Bits are bits, aren’t they? Well yes, and no. There are pages and pages you could write on this subject but it is largely abracadabra for me too. I do know enough about it to be able to put shine a light on this matter. First, you should know that there are many stages between the signal coming from the lens and the signal leaving the player in spdif form. These stages can all have their influence on the sound because in digital, timing is everything, and every time you change or modulate the signal you risk changing the timebase. Then there’s the precision of the clock is very important for the same reason. Also important is the precision of the rotation of the disk. The more it fluctuates, the more faults will be read and the more the error correction has to jump in. Which brings us to the matter of error correction. This is done in several stages, not just one overall correction. The output in spdif form has to be fabricated, it doesn’t come off cd that way. The IC that combines clock and data has an influence on the sound, as well as (the presence or absence of) a capacitor or coupling transformer in the spdif output. Simply put, you’re not only listening to the pure data, but also to many circuits that are in place after the signal has been read off disc. Actually, you can measure the presence of a capacitor and coupling transformer in the spdif output, so at least that part is no black science:-)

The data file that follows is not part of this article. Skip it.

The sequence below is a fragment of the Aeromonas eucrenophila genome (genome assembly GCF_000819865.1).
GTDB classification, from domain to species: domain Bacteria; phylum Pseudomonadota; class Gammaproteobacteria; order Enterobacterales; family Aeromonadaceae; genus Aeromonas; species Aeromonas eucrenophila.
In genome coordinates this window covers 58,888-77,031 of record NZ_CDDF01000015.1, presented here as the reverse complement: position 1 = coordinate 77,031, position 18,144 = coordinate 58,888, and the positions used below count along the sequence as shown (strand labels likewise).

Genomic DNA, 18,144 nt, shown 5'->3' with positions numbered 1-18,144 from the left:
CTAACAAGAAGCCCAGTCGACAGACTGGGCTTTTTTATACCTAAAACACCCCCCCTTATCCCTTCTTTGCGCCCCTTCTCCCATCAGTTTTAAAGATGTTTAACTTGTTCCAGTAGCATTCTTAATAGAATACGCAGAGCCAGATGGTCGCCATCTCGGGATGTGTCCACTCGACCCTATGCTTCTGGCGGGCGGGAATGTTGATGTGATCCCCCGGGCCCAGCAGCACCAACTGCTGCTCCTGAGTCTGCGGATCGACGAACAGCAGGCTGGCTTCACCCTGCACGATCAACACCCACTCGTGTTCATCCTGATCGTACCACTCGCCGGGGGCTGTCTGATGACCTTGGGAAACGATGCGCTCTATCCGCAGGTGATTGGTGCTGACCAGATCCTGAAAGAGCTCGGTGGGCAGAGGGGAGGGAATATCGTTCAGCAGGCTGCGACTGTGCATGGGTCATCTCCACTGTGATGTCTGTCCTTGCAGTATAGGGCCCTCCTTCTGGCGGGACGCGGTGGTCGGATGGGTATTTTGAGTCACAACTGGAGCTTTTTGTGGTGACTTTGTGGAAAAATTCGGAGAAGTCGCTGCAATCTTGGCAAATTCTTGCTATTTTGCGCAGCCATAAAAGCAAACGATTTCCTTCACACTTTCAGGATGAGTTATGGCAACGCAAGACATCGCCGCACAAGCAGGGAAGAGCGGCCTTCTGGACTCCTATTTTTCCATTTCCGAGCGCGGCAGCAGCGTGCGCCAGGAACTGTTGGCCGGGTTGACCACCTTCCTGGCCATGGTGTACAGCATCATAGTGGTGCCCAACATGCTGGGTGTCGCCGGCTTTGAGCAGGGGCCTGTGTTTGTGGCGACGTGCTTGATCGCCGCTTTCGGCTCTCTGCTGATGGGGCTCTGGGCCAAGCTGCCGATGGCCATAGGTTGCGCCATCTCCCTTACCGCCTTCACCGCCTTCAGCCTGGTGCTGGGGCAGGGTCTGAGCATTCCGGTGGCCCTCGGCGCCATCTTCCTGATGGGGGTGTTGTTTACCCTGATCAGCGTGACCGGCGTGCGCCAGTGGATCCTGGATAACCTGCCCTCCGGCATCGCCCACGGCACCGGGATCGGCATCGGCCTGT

Transport Placement and aftermarket feet
This is also controversial and I can understand why. If the quality of any digital signal depends only on timing, why should different feet give a different sound? Well, maybe it influences the way that vibrations are conducted to the inner parts of the player hence causing the laser to mistrack. Or maybe there’s more to it than that. But I do know that feet make a large difference to the perceived sound. Soft rubbery feet make the sound soft and slow and hard cones make the sound more delineated and improve transient response.